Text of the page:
Category Archives: Triads
- Notes next to each other = 1/2 step (H), two 1/2 = whole
- On the guitar, 1 fret = 1/2 step
- To play a major scale, start at a note then play W-W-H-W-W-W-H to get back to the same note on octave away
- If you start a scale on a different note, you’ll get different number of sharps and flats
- Following number of sharps and flats is also called the circle of fifths
- Using the same pattern but starting at a different position will give you another scale. By starting at the 6th note, you’ll get the minor scale pattern.
- Major scales and minor scales that have the same notes are “relative” to each other.
1 -> 5 = W + W + H + W = 3 1/2 steps
How about the minor scale?
1 -> 5 = W + H + W + W = 3 1/2 steps
For now, let’s just look at the notes 1, 3 and 5. The 1 note is, of course, the root. As mentioned in the previous lesson, the 5th is the same between the two scales. But the 3rd is different. The “major 3rd” is 2 steps away from 1 while the “minor 3rd” is 1 1/2 step away from the 1.
This little 1/2 step makes a big difference in sound.
Let’s take a look some chords and see how this works out.
All the basic chords from the earlier lessons are “triad” meaning that they are made of 3 notes. To form a triad, simply start at a note (1), skip a note, take the next note (3), skip another note, then take the next one after that (5).
When you do this with the C on the C Major Scale (C D E F G A B C), you get: C-E-G. This picture shows where these notes are played when you play a C (open string).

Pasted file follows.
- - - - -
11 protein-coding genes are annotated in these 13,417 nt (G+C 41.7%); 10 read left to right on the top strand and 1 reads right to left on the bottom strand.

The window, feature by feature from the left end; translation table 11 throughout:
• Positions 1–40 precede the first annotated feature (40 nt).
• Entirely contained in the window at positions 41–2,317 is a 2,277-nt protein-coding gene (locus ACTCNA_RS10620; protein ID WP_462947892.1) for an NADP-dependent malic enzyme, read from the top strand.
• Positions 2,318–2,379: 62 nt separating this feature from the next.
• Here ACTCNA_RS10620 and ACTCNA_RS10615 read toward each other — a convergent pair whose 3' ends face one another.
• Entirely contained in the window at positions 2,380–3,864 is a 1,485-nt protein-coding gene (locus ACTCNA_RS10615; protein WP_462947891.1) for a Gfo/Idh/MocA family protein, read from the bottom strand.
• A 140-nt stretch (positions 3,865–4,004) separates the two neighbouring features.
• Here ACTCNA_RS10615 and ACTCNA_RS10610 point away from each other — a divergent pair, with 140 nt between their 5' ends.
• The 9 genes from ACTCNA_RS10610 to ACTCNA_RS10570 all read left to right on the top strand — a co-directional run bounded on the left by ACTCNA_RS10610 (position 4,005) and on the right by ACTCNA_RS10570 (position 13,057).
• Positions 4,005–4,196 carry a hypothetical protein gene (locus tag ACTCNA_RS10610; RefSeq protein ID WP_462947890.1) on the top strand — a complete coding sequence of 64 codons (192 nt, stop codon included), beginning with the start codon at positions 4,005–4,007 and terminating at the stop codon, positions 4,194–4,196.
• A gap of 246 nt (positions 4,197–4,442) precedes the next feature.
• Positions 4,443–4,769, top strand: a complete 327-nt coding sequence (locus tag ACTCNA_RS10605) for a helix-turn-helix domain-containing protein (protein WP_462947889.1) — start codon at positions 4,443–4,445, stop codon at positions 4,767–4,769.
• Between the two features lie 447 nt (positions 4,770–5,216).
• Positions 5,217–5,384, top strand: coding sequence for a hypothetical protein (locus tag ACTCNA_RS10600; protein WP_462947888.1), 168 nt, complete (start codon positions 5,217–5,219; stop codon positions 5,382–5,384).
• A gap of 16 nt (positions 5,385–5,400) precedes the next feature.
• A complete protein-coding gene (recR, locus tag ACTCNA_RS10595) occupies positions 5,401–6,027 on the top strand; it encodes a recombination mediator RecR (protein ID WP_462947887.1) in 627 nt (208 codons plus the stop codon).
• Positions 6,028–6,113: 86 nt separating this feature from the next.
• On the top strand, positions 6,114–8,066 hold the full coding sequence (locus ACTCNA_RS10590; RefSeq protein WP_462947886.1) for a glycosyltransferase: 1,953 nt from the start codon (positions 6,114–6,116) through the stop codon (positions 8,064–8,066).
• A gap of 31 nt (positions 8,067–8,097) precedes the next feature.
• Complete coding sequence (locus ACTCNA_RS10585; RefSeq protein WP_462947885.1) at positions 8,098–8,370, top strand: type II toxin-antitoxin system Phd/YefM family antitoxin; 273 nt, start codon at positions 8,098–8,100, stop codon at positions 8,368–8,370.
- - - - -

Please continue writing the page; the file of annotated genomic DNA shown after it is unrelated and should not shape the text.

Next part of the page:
How about when we do this for A minor? The notes to Am are: A-C-E. But the A major scale is: A B C# D E F# G# A.
But what if we looked at the notes from the A minor scale? Then we have: A B C D E F G A.
So… when you take the 1, 3, and 5 notes from the major scale, you get the major chord. When you take the 1, 3, 5 notes from the minor scale, you get the minor chord.
And that’s actually what is meant by “major” chord and “minor” chord. The “major” and “minor” refers to which 3rd you’re taking from. The major scale or minor scale.
In other words, in C major (chord), the “major” refers to the “major 3rd”. And in A minor (chord), the “minor” refers to the the “minor 3rd”.
Sometimes people will use numbers purely relative to the major scale. In this method, a minus sign (-) is used to mean “flat” or “diminished” and a plus sign (+) might be used to mean “sharp” or “augment”.
So a major chord might be written as: 1 3 5. While a minor chord might be written as: 1 -3 5.
Yet another way to look at this is:
major 3rd is 2 steps from root
minor 3rd is 1 1/2 steps from root
Specifically for guitarists, once you’ve learned how to hold the chords, you may want to review the notes chart (see Part 1) and try to remember what notes are being held on each string.
TIP :- For each shape, start by memorizing where the root note is. For instance: (all examples refer to the open string chords from Guitar Basics lessons)
E E G# B low-E, D, high-E
A A C# E A, G
D D F# A D, B
G G B D low-E, G, high-E
C C E G A, B
Am A C E A, G
Em E G B low-E, D, high-E
Dm D F A D, B
So far, we’ve talked about the major scale which has a W-W-H-W-W-W-H pattern.
You can imagine that you can take this pattern and start in a different position.
So let’s try that with the C (Major) Scale:
W W H W W W H
What if we started this on A instead?
In other words, the C Major Scale is “related” to the “A Minor Scale”.
This chart is sometimes called the “Circle of Fifths“. Because as you go clockwise, the next note is the 5th of the previous one.
But what if we looked at the C Major Scale vs C Minor Scale?
major: C D E F G A B C
Not only can you build another scale using the same pattern starting at a different position. But when you look at the patterns side-by-side starting with the same note, you’ll notice that some notes from the two scales are the same while others are different.
In this case, the major and minor scales differ on the 3rd, 6th, and the 7th notes.
This will make more sense when we go back and look at chords.